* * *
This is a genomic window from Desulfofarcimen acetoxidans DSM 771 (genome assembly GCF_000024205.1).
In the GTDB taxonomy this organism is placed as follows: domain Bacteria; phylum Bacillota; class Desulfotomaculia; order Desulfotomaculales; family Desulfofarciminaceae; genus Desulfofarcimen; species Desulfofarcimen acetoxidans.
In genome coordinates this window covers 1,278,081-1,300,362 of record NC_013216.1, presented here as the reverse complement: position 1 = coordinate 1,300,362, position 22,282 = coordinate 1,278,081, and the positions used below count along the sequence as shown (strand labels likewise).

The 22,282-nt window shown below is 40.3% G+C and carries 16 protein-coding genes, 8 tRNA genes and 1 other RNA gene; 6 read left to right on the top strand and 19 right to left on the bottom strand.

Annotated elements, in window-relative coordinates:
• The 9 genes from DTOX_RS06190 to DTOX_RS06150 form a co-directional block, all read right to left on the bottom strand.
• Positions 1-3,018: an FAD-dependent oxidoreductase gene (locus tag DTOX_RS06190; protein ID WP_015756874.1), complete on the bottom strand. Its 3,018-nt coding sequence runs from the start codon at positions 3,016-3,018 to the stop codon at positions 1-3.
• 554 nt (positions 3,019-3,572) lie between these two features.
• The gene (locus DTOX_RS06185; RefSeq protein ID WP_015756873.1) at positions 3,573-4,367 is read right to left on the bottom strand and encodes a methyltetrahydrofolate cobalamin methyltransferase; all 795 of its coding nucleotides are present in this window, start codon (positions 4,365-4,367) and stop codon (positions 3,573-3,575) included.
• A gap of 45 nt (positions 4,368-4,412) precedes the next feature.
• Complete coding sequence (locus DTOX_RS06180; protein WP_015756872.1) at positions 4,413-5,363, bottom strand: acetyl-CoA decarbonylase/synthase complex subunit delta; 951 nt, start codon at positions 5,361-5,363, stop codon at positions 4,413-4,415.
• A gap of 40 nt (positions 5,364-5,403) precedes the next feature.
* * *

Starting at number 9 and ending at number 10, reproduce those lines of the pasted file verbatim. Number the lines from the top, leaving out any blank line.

• The gene (locus DTOX_RS06185; RefSeq protein ID WP_015756873.1) at positions 3,573-4,367 is read right to left on the bottom strand and encodes a methyltetrahydrofolate cobalamin methyltransferase; all 795 of its coding nucleotides are present in this window, start codon (positions 4,365-4,367) and stop codon (positions 3,573-3,575) included.
• A gap of 45 nt (positions 4,368-4,412) precedes the next feature.